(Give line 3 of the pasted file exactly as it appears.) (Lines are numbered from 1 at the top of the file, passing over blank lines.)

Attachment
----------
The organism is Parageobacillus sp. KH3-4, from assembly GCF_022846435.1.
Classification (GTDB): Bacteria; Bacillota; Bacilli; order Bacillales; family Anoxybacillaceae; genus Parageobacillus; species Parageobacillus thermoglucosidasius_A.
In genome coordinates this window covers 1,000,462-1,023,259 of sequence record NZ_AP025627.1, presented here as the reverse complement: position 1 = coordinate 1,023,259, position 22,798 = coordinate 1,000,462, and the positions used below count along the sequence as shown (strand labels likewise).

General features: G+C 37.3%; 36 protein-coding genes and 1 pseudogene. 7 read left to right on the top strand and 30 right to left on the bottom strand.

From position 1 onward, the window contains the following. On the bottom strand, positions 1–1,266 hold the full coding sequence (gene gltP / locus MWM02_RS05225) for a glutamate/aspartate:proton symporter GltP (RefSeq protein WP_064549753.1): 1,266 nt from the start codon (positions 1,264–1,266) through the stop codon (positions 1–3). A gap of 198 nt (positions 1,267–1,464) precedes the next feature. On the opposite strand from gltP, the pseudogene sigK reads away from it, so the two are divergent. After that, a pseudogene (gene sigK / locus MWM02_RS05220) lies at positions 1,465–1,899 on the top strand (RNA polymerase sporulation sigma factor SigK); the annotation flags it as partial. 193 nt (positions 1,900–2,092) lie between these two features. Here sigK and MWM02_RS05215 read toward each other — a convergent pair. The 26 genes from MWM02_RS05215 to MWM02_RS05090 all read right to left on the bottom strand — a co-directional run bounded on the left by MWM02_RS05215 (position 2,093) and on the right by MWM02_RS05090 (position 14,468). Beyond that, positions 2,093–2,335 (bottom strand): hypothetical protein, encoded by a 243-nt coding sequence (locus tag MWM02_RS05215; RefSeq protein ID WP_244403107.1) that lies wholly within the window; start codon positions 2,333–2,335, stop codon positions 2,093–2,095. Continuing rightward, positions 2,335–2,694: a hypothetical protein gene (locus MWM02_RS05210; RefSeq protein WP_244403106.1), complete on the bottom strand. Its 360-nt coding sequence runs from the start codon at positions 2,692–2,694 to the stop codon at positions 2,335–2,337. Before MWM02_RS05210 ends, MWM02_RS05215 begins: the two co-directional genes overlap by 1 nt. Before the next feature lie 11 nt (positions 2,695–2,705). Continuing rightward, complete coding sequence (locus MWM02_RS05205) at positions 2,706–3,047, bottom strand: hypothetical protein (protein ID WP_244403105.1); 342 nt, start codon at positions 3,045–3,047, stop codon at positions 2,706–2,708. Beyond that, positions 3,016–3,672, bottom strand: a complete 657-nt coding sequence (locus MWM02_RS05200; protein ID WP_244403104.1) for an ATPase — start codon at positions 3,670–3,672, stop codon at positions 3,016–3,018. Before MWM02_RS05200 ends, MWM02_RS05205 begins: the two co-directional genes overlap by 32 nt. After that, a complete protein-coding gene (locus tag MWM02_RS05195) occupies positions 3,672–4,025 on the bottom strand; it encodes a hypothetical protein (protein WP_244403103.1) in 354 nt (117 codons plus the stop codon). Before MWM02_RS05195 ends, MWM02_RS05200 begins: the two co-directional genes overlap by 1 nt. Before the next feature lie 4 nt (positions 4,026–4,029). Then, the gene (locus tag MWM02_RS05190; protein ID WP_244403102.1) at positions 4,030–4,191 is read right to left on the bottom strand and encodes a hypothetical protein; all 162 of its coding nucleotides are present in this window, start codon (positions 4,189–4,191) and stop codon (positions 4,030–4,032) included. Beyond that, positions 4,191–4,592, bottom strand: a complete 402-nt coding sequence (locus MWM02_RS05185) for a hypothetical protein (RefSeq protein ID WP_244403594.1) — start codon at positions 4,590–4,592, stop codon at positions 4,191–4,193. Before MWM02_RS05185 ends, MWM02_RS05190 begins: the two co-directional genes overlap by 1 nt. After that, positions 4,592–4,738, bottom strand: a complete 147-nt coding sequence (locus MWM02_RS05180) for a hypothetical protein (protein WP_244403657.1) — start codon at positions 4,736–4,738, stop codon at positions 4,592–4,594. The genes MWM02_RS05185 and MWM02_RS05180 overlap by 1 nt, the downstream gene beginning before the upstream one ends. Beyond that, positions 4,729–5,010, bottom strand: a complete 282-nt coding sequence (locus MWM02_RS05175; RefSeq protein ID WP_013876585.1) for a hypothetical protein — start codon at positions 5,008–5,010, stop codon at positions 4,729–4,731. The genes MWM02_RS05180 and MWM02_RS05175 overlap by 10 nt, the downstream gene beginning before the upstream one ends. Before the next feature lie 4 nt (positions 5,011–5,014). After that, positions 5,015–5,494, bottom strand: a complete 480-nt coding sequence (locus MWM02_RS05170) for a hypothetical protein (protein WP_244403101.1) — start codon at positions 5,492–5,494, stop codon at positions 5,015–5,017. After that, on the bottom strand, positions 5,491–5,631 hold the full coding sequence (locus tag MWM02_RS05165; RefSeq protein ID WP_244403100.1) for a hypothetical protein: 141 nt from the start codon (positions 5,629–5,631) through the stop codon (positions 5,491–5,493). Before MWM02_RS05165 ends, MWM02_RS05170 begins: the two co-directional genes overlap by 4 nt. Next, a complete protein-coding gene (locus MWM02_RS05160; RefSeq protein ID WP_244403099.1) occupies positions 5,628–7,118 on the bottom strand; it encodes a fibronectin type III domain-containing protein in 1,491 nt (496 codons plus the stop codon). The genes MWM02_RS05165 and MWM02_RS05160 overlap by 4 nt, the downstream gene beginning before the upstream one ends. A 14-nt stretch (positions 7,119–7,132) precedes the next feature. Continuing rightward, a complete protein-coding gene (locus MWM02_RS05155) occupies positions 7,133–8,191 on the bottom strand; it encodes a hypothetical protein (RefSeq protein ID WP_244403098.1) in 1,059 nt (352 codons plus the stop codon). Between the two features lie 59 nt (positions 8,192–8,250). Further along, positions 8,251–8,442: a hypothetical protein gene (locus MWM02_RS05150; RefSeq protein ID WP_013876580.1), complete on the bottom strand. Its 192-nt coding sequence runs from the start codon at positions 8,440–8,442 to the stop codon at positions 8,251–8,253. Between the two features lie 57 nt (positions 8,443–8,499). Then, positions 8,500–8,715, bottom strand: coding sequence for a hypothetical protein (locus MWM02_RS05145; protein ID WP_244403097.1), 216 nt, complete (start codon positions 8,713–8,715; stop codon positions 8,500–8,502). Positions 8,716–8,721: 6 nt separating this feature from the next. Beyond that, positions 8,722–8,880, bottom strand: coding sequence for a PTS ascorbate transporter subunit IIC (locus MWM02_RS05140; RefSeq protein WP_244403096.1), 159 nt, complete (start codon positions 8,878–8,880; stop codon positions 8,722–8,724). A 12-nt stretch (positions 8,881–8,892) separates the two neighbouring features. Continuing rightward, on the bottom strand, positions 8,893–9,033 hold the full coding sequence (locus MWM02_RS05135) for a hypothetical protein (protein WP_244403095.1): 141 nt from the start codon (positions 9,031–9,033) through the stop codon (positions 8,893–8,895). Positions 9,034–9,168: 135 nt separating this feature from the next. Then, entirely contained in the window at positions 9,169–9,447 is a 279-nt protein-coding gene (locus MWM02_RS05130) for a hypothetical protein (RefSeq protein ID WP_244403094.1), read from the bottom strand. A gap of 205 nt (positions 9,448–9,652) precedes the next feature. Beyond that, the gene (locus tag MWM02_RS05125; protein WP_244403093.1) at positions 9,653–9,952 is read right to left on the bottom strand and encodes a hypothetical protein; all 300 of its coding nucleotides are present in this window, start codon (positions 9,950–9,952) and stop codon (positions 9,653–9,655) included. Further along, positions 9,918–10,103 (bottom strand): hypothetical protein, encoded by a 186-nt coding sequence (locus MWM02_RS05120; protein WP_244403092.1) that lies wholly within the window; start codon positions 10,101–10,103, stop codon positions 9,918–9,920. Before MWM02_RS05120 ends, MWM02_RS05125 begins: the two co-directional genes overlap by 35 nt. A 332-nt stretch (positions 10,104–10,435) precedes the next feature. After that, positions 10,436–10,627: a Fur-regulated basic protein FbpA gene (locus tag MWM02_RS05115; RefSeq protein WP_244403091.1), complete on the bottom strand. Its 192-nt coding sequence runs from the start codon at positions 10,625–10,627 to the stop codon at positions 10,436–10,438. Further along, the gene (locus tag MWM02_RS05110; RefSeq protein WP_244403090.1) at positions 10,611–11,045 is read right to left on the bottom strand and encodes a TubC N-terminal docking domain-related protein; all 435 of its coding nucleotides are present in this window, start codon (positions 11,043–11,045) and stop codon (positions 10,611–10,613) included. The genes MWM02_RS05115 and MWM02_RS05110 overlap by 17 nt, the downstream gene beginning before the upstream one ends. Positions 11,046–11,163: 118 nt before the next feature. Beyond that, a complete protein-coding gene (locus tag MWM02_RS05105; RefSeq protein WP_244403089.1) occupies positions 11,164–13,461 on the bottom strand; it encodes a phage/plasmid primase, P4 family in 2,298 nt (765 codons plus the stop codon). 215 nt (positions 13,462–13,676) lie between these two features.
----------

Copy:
In genome coordinates this window covers 1,000,462-1,023,259 of sequence record NZ_AP025627.1, presented here as the reverse complement: position 1 = coordinate 1,023,259, position 22,798 = coordinate 1,000,462, and the positions used below count along the sequence as shown (strand labels likewise).